DHS ramps up TWIC program

The Homeland Security Department is kick-starting national deployment this year of new biometric security credentials for transportation workers, DHS Secretary Michael Chertoff announced today.

By the end of summer, DHS will check the backgrounds of 400,000 port workers as part of its distribution of the Transportation Worker Identification Credential (TWIC), Chertoff said.

“It is fundamental that individuals who pose a security threat do not gain access to our nation’s ports,” he said in a statement. “The name-based checks will provide an immediate security boost while we simultaneously complete the work to implement a secure national transportation worker credential.”

Initially, the program will screen longshoremen and maritime employees of facility owners and operators, DHS officials said. Eventually all transportation workers will need TWICs to enter secure areas without escorts.

The U.S. Coast Guard will collect workers’ biographical information and pass it on to the Transportation Security Administration, which will screen workers through the Terrorist Screening Center, DHS officials said.

TWIC cards will eventually include biometric information, but the Coast Guard will not collect it at this time, DHS officials said.

The department will soon publish a Notice of Proposed Rulemaking for TWIC, which will contain more information on the program, Chertoff said.

TSA has already started seeking a contractor to help enroll workers in the TWIC program, DHS officials said.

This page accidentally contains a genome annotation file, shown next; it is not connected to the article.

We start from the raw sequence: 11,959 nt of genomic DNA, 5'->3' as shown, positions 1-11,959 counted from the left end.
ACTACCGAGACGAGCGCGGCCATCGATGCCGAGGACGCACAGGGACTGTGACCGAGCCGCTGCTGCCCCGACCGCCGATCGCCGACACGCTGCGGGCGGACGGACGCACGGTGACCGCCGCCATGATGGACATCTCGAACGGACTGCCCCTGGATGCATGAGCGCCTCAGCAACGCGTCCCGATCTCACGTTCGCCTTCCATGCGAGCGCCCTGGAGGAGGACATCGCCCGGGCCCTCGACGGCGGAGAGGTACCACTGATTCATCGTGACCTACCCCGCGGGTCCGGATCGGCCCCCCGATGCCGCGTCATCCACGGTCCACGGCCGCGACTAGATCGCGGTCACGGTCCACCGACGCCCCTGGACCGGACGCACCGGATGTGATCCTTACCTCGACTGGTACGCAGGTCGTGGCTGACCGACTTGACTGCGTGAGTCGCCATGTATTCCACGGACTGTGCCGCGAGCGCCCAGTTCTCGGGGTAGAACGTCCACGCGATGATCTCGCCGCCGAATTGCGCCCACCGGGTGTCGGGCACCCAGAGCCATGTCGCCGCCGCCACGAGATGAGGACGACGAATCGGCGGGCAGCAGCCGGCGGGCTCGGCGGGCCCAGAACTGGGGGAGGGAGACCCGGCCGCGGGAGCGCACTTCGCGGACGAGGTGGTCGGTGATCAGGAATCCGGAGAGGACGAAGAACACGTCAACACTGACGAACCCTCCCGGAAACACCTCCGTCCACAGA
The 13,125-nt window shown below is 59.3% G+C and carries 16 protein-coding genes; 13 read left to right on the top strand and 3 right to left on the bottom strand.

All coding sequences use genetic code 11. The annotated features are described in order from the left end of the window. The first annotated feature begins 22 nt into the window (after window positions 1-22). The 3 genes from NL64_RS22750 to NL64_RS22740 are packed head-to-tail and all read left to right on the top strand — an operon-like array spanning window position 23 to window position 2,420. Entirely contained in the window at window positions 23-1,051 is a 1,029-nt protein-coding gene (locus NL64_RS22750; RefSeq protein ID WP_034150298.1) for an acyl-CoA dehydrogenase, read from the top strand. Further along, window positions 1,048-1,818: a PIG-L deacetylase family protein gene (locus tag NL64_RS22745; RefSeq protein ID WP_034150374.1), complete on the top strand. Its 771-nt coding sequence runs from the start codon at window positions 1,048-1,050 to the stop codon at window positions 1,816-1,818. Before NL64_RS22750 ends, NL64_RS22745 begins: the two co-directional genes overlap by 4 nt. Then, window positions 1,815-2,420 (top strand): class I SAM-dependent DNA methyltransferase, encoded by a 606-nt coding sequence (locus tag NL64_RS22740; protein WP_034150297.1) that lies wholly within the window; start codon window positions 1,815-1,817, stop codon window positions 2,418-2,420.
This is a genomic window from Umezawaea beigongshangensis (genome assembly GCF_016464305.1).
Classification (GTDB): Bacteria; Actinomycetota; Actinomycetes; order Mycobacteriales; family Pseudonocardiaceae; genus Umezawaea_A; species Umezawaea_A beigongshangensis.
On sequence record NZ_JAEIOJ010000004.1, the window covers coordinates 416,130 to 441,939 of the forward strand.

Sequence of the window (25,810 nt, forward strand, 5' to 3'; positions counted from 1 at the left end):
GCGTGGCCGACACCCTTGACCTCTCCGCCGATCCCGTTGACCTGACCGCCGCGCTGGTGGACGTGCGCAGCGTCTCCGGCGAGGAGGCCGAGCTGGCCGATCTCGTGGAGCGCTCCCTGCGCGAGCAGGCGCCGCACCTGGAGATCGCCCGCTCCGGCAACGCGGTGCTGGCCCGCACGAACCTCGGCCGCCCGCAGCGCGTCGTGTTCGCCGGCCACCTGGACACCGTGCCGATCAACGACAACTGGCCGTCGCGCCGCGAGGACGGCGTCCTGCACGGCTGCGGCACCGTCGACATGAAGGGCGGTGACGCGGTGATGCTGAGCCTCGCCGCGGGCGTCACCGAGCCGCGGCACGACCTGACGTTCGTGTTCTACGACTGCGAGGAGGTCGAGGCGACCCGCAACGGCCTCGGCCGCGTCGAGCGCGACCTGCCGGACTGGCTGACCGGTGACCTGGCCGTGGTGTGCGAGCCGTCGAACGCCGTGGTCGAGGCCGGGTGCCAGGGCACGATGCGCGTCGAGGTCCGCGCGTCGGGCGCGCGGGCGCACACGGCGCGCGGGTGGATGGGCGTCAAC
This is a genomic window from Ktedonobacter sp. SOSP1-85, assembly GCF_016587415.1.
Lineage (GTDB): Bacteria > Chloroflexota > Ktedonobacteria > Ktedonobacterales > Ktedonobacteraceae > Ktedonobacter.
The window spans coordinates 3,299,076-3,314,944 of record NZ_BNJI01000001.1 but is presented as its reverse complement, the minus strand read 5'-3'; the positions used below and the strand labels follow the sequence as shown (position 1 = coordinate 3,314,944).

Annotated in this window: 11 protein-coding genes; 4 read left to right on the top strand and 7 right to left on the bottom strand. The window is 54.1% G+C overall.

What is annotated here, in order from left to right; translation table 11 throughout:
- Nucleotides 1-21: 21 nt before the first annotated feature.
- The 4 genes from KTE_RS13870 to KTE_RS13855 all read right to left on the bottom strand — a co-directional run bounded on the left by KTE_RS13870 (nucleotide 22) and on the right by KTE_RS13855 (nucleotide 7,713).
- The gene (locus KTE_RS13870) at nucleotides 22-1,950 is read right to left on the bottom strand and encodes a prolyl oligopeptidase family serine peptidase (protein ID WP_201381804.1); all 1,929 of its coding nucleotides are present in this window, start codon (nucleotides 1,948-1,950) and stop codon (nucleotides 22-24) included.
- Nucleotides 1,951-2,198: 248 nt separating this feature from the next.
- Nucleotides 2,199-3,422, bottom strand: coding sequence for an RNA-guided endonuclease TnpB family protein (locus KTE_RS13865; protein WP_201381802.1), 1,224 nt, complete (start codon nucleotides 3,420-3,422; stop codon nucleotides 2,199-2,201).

TSA tested TWICs last year. It issued more than 4,000 prototype cards to workers at 26 sites in six states, DHS officials said.


  • 2018 Fed 100

    The 2018 Federal 100

    This year's Fed 100 winners show just how much committed and talented individuals can accomplish in federal IT. Read their profiles to learn more!

  • Census
    How tech can save money for 2020 census

    Trump campaign taps census question as a fund-raising tool

    A fundraising email for the Trump-Pence reelection campaign is trying to get supporters behind a controversial change to the census -- asking respondents whether or not they are U.S. citizens.

  • Cloud
    DOD cloud

    DOD's latest cloud moves leave plenty of questions

    Speculation is still swirling about the implications of the draft solicitation for JEDI -- and about why a separate agreement for cloud-migration services was scaled back so dramatically.

Stay Connected

FCW Update

Sign up for our newsletter.

I agree to this site's Privacy Policy.